Hughes Electronics Corp. (Space and Communications Businesses)
- Type of Business: Space and Communications
- Acquisition Price: $3.8 billion (announced and completed)
- Acquisition Date: Jan. 13, 2000 (announced); Oct. 6, 2000
Hughes Electronics was formed in 1985 as a subsidiary of General Motors Corp. (GM) named GM Hughes Electronics. The company was a provider of telecommunication services and a leading satellite manufacturer. It was renamed Hughes Electronics Corp. in 1995. Five years later in 2000, Boeing acquired Hughes' space and communications businesses from GM. Analysts expected the Boeing takeover to help Hughes amid a slowdown in the satellite manufacturing business, where profit margins were relatively low. Boeing integrated the units into a new business segment called Boeing Satellite Systems. The acquisition transformed Boeing into the world's largest producer of commercial communications satellites. The deal also increased Boeing's space-related revenues and enhanced the company's growth prospects in information and communications products and services. These businesses were identified as key areas of growth over the next decade.
- Type of Business: Aviation Parts and Related Aftermarket Services
- Acquisition Price: $1.7 billion (completed)
- Acquisition Date: May 1, 2006 (announced); Sept. 20, 2006 (completed)
Aviall had its origins in the early 1930s when three aircraft service and parts supply organizations merged into one company. That was the first of a number of mergers that ultimately led to the creation of Aviall. By the time Aviall was acquired by Boeing in 2006, it had become the world's largest independent provider of new aviation parts and related aftermarket services. It was a supplier of a range of aviation batteries, hoses, wheels and brakes, and paint services. Aviall, which was Boeing's largest acquisition since the late 1990s, became a wholly owned subsidiary of Boeing. The newly acquired company would report to Boeing's Commercial Aviation Services segment in support of the company's strategy to offer a broad range of value-added products and services to commercial and military customers.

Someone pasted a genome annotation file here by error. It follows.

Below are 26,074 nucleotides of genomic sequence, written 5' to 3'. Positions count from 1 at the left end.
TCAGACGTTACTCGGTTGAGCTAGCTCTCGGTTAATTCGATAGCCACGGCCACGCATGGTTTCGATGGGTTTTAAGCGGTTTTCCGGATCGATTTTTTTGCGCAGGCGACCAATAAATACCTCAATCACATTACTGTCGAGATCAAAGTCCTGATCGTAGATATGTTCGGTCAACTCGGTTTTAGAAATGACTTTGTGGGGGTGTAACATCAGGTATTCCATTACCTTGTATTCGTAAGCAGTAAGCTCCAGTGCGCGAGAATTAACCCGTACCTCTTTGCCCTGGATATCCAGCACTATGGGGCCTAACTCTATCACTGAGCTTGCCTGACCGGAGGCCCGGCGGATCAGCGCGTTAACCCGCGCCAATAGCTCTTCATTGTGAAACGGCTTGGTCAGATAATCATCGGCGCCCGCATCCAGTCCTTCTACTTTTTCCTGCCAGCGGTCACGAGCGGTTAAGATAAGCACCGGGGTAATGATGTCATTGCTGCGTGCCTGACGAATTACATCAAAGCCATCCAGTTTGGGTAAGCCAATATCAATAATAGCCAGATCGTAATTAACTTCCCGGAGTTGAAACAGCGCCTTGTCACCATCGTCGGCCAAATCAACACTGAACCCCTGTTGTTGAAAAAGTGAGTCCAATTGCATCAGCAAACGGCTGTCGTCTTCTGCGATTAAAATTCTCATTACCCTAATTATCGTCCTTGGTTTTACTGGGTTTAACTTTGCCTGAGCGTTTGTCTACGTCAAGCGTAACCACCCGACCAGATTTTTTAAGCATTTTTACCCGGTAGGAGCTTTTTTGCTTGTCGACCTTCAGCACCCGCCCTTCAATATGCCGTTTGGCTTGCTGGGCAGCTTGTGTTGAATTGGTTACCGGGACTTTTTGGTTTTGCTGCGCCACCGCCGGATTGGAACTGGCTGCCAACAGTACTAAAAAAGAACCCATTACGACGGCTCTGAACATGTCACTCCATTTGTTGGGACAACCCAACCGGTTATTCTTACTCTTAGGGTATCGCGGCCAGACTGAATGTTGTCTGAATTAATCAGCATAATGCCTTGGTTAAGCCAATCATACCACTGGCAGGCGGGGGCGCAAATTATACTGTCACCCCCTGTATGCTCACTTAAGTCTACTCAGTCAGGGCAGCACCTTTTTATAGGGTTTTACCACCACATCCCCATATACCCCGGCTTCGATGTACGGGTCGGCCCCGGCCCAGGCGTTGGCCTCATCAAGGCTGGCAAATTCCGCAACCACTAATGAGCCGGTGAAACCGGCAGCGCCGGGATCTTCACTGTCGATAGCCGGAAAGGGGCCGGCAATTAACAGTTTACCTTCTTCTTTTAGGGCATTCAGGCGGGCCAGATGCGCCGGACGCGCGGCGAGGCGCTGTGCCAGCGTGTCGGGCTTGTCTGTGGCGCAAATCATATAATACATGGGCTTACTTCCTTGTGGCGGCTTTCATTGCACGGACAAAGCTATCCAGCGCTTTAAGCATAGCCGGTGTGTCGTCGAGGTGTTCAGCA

- Type of Business: Aerospace Parts Distribution and Related Services
- Acquisition Price: $4.25 billion (announced)
- Acquisition Date: May 1, 2018 (announced); Oct. 9, 2018 (completed)
KLX became an independent, publicly traded company as a result of B/E Aerospace Inc.'s spinoff of its consumables management segment in 2014. It was acquired four years later by Boeing and had, by that time, evolved into a major independent provider of new aviation parts and aftermarket services with approximately 2,000 employees and customer service centers in more than 15 countries. KLX was marketing and distributing products to approximately 2,400 manufacturers at the time. The acquisition, which then was Boeing's biggest in nearly 20 years, strengthened Boeing's position within the $2.8 trillion aerospace services market. The KLX deal had two advantages. It enabled Boeing to offer larger discounts to airlines. The deal also offered Boeing the prospect of higher profits due to the relatively higher margins associated with the aircraft services business.